Water under the bridge
© Greg Nash

Republicans are confident that New Jersey Gov. Chris Christie’s “Bridgegate” problems are behind him, and they say he’s weathered a storm that would make him an even more formidable 2016 GOP presidential candidate.

An investigation by New Jersey lawmakers released on Monday didn’t turn up any evidence directly linking the GOP governor to a politically motivated scheme to close traffic lanes on the George Washington Bridge last year. 


“If a partisan panel of Democrats couldn’t find any cause for concern, then it’s clear this is a nonissue,” said Ryan Williams, a Republican strategist who worked on Mitt Romney’s 2012 presidential campaign. “He can hang his hat on these panel findings, and it will be a heat shield for him if anyone hits on it during the campaign.”

In addition, GOP observers say Democrats’ eagerness to sink Christie has helped him burnish a reputation among conservatives as the candidate whom liberals fear most against Democratic presidential front-runner Hillary ClintonHillary Diane Rodham ClintonFrustration boils over with Senate's 'legislative graveyard' Poll: Nearly half of Clinton's former supporters back Biden Harris readies a Phase 2 as she seeks to rejuvenate campaign MORE.

“I have never seen a candidate that the Democrats wanted to sweep under the rug faster than Christie,” said Republican strategist Ford O’Connell. “Now he can say, ‘I’m the one Democrats are trying to trash. Why do you think they’re so afraid of me?’ ”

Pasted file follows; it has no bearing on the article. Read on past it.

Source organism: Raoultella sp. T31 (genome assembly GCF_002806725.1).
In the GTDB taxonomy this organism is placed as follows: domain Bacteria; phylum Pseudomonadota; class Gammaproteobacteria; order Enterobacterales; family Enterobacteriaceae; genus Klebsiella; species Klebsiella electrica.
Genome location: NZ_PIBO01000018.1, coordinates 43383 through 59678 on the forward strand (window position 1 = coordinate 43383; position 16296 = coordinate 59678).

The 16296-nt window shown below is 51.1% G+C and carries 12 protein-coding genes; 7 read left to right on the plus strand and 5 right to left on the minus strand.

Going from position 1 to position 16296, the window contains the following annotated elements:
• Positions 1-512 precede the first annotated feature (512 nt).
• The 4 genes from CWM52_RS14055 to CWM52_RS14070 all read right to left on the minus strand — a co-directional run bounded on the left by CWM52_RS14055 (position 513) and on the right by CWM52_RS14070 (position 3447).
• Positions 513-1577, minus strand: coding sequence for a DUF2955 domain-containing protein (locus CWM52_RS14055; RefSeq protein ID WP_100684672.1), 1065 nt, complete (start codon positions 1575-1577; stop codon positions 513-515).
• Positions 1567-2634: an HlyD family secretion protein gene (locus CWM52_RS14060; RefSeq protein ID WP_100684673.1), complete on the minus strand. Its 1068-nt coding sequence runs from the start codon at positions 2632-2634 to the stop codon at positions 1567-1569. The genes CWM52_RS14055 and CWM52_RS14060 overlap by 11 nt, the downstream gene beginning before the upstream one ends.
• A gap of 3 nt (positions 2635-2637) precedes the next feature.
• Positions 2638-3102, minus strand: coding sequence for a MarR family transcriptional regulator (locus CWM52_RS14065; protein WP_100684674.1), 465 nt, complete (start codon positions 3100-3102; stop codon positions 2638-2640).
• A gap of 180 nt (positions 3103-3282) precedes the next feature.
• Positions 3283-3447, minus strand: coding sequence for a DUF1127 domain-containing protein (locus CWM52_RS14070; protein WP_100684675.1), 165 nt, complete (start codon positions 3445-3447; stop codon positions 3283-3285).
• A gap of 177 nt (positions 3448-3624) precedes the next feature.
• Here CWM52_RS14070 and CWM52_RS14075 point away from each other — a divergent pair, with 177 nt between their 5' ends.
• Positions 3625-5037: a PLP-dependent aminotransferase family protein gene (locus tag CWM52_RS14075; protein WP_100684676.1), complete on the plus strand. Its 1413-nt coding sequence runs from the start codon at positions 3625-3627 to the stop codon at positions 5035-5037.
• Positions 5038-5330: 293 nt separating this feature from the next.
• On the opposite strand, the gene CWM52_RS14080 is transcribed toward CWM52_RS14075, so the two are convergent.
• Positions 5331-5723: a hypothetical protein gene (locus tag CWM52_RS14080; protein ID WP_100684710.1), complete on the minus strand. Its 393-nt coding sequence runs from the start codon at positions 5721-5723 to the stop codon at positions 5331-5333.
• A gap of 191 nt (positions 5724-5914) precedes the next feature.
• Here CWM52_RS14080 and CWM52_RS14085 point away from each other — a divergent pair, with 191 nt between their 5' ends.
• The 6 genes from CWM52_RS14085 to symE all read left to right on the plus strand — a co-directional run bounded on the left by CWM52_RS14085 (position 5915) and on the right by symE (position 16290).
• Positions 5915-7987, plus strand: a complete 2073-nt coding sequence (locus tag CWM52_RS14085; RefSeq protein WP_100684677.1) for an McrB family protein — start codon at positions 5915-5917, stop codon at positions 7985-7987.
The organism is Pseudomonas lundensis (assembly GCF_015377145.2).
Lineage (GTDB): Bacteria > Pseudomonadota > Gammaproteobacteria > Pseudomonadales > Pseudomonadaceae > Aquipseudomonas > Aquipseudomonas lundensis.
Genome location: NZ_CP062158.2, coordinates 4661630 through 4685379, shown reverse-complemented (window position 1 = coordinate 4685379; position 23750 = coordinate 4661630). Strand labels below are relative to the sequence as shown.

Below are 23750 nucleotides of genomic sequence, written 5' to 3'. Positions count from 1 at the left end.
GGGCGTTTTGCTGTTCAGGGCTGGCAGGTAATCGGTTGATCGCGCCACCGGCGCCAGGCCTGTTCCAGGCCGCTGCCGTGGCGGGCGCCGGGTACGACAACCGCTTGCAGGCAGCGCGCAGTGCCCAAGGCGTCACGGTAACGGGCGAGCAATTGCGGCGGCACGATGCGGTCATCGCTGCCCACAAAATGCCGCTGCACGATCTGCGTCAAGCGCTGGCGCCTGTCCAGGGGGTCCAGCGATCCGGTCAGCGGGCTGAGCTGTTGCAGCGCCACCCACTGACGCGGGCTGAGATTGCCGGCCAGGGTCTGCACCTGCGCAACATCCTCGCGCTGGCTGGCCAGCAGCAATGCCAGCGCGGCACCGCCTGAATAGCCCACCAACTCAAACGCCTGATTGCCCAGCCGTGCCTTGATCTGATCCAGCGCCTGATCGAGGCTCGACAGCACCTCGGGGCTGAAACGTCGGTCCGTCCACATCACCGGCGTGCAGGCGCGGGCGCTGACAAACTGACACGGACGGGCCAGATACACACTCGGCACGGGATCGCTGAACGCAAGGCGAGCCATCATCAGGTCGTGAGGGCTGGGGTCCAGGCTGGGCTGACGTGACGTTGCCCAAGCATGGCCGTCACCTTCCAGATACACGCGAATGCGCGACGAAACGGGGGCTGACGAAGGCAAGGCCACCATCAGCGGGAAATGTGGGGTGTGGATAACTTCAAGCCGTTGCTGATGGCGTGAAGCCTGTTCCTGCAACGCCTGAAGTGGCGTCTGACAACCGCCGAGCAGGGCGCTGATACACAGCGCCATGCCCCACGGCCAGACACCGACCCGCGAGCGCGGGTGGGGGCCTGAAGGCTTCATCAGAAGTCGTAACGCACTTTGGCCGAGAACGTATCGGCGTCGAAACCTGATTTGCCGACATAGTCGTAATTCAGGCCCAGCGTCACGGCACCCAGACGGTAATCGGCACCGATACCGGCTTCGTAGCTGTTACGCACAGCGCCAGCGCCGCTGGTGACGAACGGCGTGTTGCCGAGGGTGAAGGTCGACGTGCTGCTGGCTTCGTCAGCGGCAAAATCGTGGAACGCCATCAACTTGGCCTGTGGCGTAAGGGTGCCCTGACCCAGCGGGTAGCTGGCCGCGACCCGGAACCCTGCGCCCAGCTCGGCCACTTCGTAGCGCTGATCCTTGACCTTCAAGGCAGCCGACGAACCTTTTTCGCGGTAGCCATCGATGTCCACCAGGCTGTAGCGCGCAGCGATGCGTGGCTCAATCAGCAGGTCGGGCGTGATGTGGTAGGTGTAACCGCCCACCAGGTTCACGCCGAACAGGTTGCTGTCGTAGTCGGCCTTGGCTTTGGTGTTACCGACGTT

An investigation by the U.S. attorney’s office is still pending, but details that have leaked from that report also indicate that investigators have failed to turn up a smoking gun linking Christie to the lane closures that took down many of his closest aides earlier this year.

While the scandal has drawn intense media scrutiny, Monmouth University pollster Patrick Murray said the issue barely registers among voters outside of New Jersey. He said that, unless another bombshell drops, Democrats will have little success attacking Christie for the scandal in a national campaign.

“It’s too local,” the New Jersey pollster said. “All of the national polling right now shows that the bridge is nothing more than a minor blip for him right now.”

Still, at one point in 2013, Christie was among the most popular political figures in the country. Boosted by his response to Hurricane Sandy, an NBC News/Wall Street Journal poll released in June of that year showed Christie with a 41 percent favorability rating, compared to just 12 percent unfavorable.

But when the bridge scandal broke, support for Christie cratered.

When the same question was asked in March 2014, he came in at only a 17 percent favorable and 32 percent unfavorable, a 44-percentage-point swing. Since then, he’s slowly worked his way back up, breaking even in the most recent NBC/Wall Street Journal poll from November, at 29 percent.

Christie has successfully rehabilitated his image in conservative circles through the work he did as head of the Republican Governors Association. During the 2014 campaign cycle, he funneled millions of dollars to candidates and traveled the country helping the party deliver victories in competitive gubernatorial contests in swing states like Florida and Ohio.